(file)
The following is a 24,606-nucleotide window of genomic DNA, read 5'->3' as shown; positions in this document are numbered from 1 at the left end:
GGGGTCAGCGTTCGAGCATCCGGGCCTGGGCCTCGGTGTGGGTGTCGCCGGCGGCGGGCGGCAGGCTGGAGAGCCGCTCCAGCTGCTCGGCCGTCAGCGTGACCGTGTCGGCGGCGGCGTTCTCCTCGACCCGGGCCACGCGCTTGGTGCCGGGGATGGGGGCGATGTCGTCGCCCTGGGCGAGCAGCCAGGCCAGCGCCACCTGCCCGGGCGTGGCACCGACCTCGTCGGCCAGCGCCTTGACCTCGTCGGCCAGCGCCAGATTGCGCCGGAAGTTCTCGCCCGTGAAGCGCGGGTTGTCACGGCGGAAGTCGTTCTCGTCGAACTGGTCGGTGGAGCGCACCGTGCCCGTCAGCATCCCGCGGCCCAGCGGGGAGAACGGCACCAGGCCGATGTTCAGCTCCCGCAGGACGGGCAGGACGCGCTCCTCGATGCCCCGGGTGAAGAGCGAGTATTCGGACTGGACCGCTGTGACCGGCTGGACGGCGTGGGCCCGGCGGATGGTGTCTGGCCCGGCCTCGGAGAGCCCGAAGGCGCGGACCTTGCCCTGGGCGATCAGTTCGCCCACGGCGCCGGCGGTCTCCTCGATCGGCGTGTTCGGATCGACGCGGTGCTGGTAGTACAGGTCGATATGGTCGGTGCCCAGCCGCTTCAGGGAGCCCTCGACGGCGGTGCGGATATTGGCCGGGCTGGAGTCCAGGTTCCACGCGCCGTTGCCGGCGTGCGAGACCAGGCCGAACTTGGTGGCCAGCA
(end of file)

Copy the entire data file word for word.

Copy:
The following is a 24,606-nucleotide window of genomic DNA, read 5'->3' as shown; positions in this document are numbered from 1 at the left end:
GGGGTCAGCGTTCGAGCATCCGGGCCTGGGCCTCGGTGTGGGTGTCGCCGGCGGCGGGCGGCAGGCTGGAGAGCCGCTCCAGCTGCTCGGCCGTCAGCGTGACCGTGTCGGCGGCGGCGTTCTCCTCGACCCGGGCCACGCGCTTGGTGCCGGGGATGGGGGCGATGTCGTCGCCCTGGGCGAGCAGCCAGGCCAGCGCCACCTGCCCGGGCGTGGCACCGACCTCGTCGGCCAGCGCCTTGACCTCGTCGGCCAGCGCCAGATTGCGCCGGAAGTTCTCGCCCGTGAAGCGCGGGTTGTCACGGCGGAAGTCGTTCTCGTCGAACTGGTCGGTGGAGCGCACCGTGCCCGTCAGCATCCCGCGGCCCAGCGGGGAGAACGGCACCAGGCCGATGTTCAGCTCCCGCAGGACGGGCAGGACGCGCTCCTCGATGCCCCGGGTGAAGAGCGAGTATTCGGACTGGACCGCTGTGACCGGCTGGACGGCGTGGGCCCGGCGGATGGTGTCTGGCCCGGCCTCGGAGAGCCCGAAGGCGCGGACCTTGCCCTGGGCGATCAGTTCGCCCACGGCGCCGGCGGTCTCCTCGATCGGCGTGTTCGGATCGACGCGGTGCTGGTAGTACAGGTCGATATGGTCGGTGCCCAGCCGCTTCAGGGAGCCCTCGACGGCGGTGCGGATATTGGCCGGGCTGGAGTCCAGGTTCCACGCGCCGTTGCCGGCGTGCGAGACCAGGCCGAACTTGGTGGCCAGCA